Welcome to the Iowa Women’s Archives!
The Archives gathers the history of Iowa women, their families, and their communities as told through diaries, photos, scrapbooks, oral histories, organizational records, and other primary sources. Our collections reflect the diversity of Iowa women and the broad range of their experiences from the 19th century to the present, within the state and around the world.
For a glimpse of some of the stories in the Archives, check out our website. There you’ll discover the history of Iowa Latinas on the Migration is Beautiful site. You’ll open a window into the experiences of African American women students at the University of Iowa, page through a digital scrapbook documenting the women’s suffrage movement in Iowa, and find clues to the life of Mildred Benson, who wrote the first Nancy Drew detective novels.
And that’s just the tip of the iceberg. Stop in to explore the Archives or contact us to find out how we can help you with your research. We look forward to working with you.
Kären Mason, Curator,
What is the Iowa Women's Archives?
The Iowa Women’s Archives holds more than 1200 manuscript collections that chronicle the lives and work of Iowa women, their families, and their communities. These personal papers and organizational records date from the nineteenth century to the present. Together with oral histories, they document the activities of Iowa women throughout the state and beyond its borders. The Iowa Women’s Archives is open to the public.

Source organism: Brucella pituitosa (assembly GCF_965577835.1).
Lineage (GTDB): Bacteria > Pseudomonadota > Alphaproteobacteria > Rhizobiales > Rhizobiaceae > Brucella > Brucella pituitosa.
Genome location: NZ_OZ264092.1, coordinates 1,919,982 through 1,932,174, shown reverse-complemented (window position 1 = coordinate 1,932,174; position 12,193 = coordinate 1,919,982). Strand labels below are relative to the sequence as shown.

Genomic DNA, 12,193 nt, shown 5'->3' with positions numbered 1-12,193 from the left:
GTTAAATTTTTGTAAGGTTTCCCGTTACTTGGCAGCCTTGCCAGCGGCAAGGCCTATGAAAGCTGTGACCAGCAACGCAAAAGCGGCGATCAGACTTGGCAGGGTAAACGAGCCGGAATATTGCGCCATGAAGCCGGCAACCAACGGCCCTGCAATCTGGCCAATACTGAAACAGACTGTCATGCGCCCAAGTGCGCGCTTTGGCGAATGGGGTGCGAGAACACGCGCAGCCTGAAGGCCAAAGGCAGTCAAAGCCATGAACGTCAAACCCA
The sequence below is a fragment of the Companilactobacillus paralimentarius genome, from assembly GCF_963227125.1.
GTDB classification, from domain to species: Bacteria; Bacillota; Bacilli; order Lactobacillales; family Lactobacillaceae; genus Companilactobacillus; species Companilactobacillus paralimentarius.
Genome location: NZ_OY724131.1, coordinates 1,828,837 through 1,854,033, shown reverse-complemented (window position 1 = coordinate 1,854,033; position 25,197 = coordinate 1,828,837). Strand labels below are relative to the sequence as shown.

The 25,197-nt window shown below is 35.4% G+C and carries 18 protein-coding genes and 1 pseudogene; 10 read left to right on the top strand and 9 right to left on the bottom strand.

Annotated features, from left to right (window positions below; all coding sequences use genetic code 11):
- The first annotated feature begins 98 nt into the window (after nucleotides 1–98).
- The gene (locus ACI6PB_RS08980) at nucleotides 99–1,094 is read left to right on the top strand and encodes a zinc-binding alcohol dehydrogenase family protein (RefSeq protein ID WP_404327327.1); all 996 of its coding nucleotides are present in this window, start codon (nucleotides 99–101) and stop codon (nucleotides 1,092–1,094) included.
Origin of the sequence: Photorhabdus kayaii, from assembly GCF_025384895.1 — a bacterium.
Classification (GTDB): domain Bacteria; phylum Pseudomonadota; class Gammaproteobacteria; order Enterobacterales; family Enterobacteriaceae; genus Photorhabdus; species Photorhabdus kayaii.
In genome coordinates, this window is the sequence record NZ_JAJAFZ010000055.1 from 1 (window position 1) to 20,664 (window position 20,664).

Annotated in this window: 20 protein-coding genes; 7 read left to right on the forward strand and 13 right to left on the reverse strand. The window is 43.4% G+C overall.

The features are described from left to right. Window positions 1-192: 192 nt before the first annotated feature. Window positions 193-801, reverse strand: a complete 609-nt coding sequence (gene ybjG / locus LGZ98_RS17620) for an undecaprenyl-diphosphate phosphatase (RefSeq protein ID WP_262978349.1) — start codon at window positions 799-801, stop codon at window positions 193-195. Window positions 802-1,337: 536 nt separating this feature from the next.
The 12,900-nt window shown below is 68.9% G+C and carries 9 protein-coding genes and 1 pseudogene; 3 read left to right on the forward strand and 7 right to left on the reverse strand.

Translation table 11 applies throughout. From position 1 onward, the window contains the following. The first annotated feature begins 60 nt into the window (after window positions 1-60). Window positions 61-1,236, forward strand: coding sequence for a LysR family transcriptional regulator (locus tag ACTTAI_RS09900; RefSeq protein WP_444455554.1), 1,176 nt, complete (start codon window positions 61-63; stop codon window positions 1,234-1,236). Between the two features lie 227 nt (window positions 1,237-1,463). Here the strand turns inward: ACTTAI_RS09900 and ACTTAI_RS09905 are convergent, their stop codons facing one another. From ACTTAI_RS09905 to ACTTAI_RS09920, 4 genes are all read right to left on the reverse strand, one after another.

To learn more, check out the IWA LibGuide.
Using the Archives
The Iowa Women's Archives is part of the Special Collections department, but maintains a separate reading room. The IWA reading room is on the third floor of the Main Library at the University of Iowa, just down the hallway from the Special Collections reading room. The IWA reading room hours are different from Special Collections, but researchers are able to use IWA collections in either reading room as needed.
IWA collections appear in ArchivesSpace just like MsC and RG collections from Special Collections and University Archives, so you can still search through all finding aids in one place. We recommend registering as a patron prior to your first visit to help make your trip more efficient. Then simply visit the reading room on the third floor of the Main Library at any time during our open hours. If you need additional assistance while registering, any staff member will be happy to assist you.